Idly scrolling through old photos on this soggy October day, I realised just how far the garden has come since we bought this bare, stony hillside three years ago. Of course I’m still working on it, but in tackling sections one by one, things move on faster than I realise. I’m particularly pleased with this section near the workshop. It looked pretty rough during the planning stage, but a summer of baking sun has brought it on beautifully.
The apple trees and Muriers Platanes have grown very well this year too:
The floral stars of the show have been the zinnia and roses which have survived the longest, hottest summer I can remember with hardly a backward glance
My only real disappointment was that an army of codling moth grubs set up home in most of the apples, so we had lots of pies and purées to use up all the good parts. The only untouched apple variety was the Elstar which I bought as a very small tree a couple of years ago, from Aldi of all places.
The vegetables, however have been magnificent. Butternuts are walking their way out of the fenced potager, we’ve had aubergines in abundance, the patty pans have grown faster than we could cook them and the tomatoes are still heavy with fruit which continues to ripen. Now we are moving into broccoli, rocket, second harvest peas, chard, cabbage and spinach. The trailer load of pony-poo applied at the beginning of the year has given us some excellent soil and I have another load developing nicely for the next application. It all bodes well.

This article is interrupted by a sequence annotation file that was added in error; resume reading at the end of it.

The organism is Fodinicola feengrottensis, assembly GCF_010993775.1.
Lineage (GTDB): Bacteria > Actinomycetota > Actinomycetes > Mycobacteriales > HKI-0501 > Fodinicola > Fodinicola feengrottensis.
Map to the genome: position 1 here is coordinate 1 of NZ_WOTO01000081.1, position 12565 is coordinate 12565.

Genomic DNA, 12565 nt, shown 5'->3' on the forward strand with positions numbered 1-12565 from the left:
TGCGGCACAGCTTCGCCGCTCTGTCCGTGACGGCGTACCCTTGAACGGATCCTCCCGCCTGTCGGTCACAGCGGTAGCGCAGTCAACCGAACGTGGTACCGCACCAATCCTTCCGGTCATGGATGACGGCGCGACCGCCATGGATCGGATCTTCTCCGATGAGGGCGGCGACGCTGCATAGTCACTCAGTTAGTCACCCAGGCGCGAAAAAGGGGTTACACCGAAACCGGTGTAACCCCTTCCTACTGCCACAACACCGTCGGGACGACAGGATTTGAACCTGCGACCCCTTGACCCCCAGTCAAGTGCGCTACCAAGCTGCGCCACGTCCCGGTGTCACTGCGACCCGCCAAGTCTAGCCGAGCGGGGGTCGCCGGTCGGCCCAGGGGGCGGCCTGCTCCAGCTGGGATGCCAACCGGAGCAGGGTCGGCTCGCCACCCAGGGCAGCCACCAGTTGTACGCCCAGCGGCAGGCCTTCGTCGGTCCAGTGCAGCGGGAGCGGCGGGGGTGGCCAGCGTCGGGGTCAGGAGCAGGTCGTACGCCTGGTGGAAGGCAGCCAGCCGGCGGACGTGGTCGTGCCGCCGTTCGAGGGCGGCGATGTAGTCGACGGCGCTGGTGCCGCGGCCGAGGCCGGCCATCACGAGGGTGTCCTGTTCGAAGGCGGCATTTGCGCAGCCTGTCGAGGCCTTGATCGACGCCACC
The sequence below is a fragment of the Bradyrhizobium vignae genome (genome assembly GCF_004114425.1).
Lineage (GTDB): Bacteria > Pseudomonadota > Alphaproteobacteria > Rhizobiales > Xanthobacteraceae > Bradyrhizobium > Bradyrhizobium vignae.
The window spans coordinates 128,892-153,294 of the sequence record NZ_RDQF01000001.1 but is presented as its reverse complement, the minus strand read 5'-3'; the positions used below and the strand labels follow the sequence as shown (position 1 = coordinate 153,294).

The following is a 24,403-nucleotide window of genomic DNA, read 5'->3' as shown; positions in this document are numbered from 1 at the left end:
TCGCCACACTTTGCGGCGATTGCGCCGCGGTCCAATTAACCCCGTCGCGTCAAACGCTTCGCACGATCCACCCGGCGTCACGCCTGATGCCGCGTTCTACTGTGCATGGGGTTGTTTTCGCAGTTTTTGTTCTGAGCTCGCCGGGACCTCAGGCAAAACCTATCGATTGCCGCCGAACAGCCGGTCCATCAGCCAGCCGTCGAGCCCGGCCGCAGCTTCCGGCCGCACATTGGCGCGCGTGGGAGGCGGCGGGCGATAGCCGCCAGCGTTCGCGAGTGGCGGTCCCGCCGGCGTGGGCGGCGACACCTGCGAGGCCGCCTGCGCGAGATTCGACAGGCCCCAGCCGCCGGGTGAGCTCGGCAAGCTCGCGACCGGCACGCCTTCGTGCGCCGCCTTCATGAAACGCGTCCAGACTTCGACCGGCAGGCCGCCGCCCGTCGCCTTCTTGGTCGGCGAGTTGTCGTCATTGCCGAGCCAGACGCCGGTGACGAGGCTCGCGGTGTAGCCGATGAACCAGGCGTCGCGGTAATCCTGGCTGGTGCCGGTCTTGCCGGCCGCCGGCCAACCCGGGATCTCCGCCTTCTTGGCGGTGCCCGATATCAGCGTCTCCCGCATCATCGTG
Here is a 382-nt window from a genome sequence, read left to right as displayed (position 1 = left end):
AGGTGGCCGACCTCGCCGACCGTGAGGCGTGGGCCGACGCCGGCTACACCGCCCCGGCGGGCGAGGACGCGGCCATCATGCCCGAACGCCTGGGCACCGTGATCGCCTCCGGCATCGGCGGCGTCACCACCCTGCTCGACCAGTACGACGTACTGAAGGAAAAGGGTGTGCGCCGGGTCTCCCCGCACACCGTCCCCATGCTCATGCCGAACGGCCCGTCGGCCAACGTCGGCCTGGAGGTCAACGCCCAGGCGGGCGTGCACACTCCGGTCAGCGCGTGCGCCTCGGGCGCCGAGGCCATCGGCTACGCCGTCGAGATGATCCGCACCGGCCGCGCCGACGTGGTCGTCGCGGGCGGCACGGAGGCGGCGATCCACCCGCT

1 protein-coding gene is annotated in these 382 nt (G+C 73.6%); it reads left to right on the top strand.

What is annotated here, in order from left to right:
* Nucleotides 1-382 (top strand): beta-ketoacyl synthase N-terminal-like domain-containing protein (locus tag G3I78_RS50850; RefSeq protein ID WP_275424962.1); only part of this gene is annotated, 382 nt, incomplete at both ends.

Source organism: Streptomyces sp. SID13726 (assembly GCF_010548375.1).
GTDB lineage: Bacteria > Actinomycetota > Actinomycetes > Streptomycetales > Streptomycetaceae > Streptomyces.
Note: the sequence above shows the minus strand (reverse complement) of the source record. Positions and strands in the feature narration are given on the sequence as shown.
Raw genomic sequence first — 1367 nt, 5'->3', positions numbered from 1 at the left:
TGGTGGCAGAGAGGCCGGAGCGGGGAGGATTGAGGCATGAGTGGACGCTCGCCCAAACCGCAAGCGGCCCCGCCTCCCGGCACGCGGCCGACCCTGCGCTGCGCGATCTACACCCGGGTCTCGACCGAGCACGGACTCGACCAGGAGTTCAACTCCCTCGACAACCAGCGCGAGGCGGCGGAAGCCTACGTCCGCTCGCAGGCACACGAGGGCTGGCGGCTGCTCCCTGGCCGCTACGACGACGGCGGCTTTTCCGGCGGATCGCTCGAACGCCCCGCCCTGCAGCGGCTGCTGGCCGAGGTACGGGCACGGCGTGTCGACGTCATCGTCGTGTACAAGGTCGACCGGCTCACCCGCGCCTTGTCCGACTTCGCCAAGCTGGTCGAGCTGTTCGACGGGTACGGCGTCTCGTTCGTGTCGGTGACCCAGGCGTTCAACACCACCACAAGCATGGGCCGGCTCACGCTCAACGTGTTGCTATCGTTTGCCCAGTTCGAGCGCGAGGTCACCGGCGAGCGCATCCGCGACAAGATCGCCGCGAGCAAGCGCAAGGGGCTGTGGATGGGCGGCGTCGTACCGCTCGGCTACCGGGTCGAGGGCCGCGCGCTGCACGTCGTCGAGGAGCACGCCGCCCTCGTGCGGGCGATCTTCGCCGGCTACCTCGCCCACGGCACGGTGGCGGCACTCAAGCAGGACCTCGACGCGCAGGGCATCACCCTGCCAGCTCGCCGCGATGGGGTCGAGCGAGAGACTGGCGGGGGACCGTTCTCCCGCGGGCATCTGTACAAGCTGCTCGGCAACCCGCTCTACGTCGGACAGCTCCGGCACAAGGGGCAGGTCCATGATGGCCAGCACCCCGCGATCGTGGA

Today it has drizzled all day, so this week I will set about taming the weeds that have invaded the flower beds through this warm autumn.
One thing to note – a cold snap last week resulted in a light frost which melted the leaves of the butternuts – but nothing else. The temperature in the greenhouse on the night of 16 October was 0.4 degrees. That’s not good – we haven’t harvested any physalis fruits yet!